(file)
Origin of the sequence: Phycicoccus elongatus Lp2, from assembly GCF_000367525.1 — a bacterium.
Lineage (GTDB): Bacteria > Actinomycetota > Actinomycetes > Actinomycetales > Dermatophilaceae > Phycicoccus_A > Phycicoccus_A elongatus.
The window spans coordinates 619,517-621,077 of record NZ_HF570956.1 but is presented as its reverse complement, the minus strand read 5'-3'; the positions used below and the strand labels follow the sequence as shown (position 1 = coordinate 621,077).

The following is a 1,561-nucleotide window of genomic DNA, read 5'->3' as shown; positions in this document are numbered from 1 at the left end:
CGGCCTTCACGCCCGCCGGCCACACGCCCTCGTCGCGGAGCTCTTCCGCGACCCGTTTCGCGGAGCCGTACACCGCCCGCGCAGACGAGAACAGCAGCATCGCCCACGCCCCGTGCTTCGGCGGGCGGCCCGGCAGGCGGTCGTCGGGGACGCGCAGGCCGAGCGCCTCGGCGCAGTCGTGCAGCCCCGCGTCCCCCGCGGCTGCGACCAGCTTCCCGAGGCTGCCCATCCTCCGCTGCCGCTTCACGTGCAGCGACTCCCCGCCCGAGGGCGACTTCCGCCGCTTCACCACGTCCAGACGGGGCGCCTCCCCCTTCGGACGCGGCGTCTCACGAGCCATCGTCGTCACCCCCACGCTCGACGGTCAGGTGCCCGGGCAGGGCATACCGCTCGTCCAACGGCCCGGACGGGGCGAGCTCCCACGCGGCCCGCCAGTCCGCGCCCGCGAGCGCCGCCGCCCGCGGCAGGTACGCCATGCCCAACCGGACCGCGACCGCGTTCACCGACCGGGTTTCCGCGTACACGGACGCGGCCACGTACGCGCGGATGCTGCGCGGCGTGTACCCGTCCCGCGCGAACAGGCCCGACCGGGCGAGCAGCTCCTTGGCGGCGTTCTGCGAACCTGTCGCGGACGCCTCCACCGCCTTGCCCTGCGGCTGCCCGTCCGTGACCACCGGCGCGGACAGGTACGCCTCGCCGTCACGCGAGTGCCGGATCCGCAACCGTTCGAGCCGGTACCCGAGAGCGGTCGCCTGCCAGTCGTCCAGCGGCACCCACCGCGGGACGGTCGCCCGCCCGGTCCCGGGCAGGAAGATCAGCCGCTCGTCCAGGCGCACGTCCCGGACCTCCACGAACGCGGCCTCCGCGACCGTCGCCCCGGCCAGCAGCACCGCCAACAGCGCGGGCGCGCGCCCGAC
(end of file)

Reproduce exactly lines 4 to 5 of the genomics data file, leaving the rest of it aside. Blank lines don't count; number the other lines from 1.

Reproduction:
The following is a 1,561-nucleotide window of genomic DNA, read 5'->3' as shown; positions in this document are numbered from 1 at the left end:
CGGCCTTCACGCCCGCCGGCCACACGCCCTCGTCGCGGAGCTCTTCCGCGACCCGTTTCGCGGAGCCGTACACCGCCCGCGCAGACGAGAACAGCAGCATCGCCCACGCCCCGTGCTTCGGCGGGCGGCCCGGCAGGCGGTCGTCGGGGACGCGCAGGCCGAGCGCCTCGGCGCAGTCGTGCAGCCCCGCGTCCCCCGCGGCTGCGACCAGCTTCCCGAGGCTGCCCATCCTCCGCTGCCGCTTCACGTGCAGCGACTCCCCGCCCGAGGGCGACTTCCGCCGCTTCACCACGTCCAGACGGGGCGCCTCCCCCTTCGGACGCGGCGTCTCACGAGCCATCGTCGTCACCCCCACGCTCGACGGTCAGGTGCCCGGGCAGGGCATACCGCTCGTCCAACGGCCCGGACGGGGCGAGCTCCCACGCGGCCCGCCAGTCCGCGCCCGCGAGCGCCGCCGCCCGCGGCAGGTACGCCATGCCCAACCGGACCGCGACCGCGTTCACCGACCGGGTTTCCGCGTACACGGACGCGGCCACGTACGCGCGGATGCTGCGCGGCGTGTACCCGTCCCGCGCGAACAGGCCCGACCGGGCGAGCAGCTCCTTGGCGGCGTTCTGCGAACCTGTCGCGGACGCCTCCACCGCCTTGCCCTGCGGCTGCCCGTCCGTGACCACCGGCGCGGACAGGTACGCCTCGCCGTCACGCGAGTGCCGGATCCGCAACCGTTCGAGCCGGTACCCGAGAGCGGTCGCCTGCCAGTCGTCCAGCGGCACCCACCGCGGGACGGTCGCCCGCCCGGTCCCGGGCAGGAAGATCAGCCGCTCGTCCAGGCGCACGTCCCGGACCTCCACGAACGCGGCCTCCGCGACCGTCGCCCCGGCCAGCAGCACCGCCAACAGCGCGGGCGCGCGCCCGAC